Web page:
Posted by: fnord12 | January 21, 2014 9:33 AM
Good point about the TTA issues--thanks. I guess unlike IM/Tony, or Thor/Don Blake, Hank and Jan didn't go to extraordinary lengths to keep their private identities secret back then. Cap never picked up on it,though, since he seemed very surprised in #28! :)
Posted by: Shar | January 21, 2014 7:05 PM
I totally agree with your description of Don Heck's style. I never liked his art because it was scratchy and had no movement. Lifeless detail. The blah period of the Avengers.
Posted by: Mike | July 6, 2014 3:08 AM
Juan Doe??? That has to be a pseudonym.
Posted by: Robert | September 21, 2014 11:17 PM
Considering he's Tony Stark's rival and nearly killed them after getting super-powers, why the heck would anyone even take his brainwave patterns? My only guess: Pym was having one of his "episodes" and decides to get Simon's information in case he needs it for...stuff. Then Ultron happened and it just ended up being used by Pym's evil killer robot for Vision because Simon was evil mostly until the turnaround for the tragic ending and Ultron probably figured "well, he'd make a good herald". Its really the only explanation I can think of.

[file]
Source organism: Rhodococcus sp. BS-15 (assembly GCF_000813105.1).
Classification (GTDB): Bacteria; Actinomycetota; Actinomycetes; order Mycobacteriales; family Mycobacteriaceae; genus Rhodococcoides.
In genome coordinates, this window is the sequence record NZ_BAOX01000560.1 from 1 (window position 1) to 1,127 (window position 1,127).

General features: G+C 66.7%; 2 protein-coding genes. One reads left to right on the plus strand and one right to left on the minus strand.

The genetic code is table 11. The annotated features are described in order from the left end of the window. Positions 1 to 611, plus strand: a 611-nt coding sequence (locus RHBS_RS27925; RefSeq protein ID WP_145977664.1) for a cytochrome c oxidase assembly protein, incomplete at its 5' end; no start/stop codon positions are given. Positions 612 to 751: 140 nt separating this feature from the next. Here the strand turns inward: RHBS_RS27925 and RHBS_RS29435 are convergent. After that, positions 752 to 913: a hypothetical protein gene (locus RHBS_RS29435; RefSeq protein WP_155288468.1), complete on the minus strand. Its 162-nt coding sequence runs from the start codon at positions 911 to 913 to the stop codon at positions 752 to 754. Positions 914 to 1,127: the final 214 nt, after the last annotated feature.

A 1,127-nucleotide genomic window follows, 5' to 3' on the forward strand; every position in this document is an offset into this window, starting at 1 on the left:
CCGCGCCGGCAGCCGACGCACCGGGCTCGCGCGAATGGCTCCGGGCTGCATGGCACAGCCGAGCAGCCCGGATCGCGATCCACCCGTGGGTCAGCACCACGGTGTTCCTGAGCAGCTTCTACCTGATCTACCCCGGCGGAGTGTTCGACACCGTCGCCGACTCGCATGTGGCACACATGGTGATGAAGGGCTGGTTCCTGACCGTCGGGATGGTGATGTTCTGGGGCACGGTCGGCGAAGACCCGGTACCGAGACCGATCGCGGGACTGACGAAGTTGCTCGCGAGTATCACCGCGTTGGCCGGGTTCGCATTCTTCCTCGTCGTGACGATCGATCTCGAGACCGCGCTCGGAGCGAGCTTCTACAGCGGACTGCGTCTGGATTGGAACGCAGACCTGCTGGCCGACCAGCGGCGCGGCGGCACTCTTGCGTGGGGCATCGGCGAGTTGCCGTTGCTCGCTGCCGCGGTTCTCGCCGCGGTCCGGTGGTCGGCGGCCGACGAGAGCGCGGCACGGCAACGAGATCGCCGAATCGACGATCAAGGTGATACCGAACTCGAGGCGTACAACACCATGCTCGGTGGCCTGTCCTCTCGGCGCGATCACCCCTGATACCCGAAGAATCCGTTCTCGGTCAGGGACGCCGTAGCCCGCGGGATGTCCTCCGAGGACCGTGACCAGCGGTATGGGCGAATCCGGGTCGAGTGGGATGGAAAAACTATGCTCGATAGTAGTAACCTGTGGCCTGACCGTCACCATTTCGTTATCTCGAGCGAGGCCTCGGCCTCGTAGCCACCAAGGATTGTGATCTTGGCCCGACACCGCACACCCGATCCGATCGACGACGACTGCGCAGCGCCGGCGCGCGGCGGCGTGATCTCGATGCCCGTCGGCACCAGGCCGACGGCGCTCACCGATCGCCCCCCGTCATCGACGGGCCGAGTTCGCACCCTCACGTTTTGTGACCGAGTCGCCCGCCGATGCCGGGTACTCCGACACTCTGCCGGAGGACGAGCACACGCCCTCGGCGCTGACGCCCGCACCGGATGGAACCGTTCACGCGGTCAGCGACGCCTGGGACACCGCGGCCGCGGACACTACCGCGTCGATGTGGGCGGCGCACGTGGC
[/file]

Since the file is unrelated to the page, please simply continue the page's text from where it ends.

Posted by: Ataru320 | September 25, 2014 4:44 PM
I can't decide if Heck is really the problem. Certainly those first two scans have a lot of problems, but that may have been from whatever the source was (I know fnord grabs a lot of the scans).
The backup is a bit bizarre. First of all, it looks like it's just stills from an animated show. Secondly, there are the continuity problems that Steven Printz and Shar. Third, Wasp complains about being called "doll"? Did she not hear Cap's complaints in TOS#59 that the trouble with girls is they all act like females? Hell, all the Marvel heroes are like that at this point (to be fair, so is a lot of society).
Posted by: Erik Beck | December 26, 2014 6:49 PM
Scans for Avengers are from the official GIT PDFs that were available several years ago, and they were direct scans of the originals. But the problems with those scans are at a minimum exacerbated by the poor coloring quality (outside the lines!), and i also find that the "bolt face" Iron Man design makes his features look thin and indistinct, so it's definitely not all due to Heck's pencils.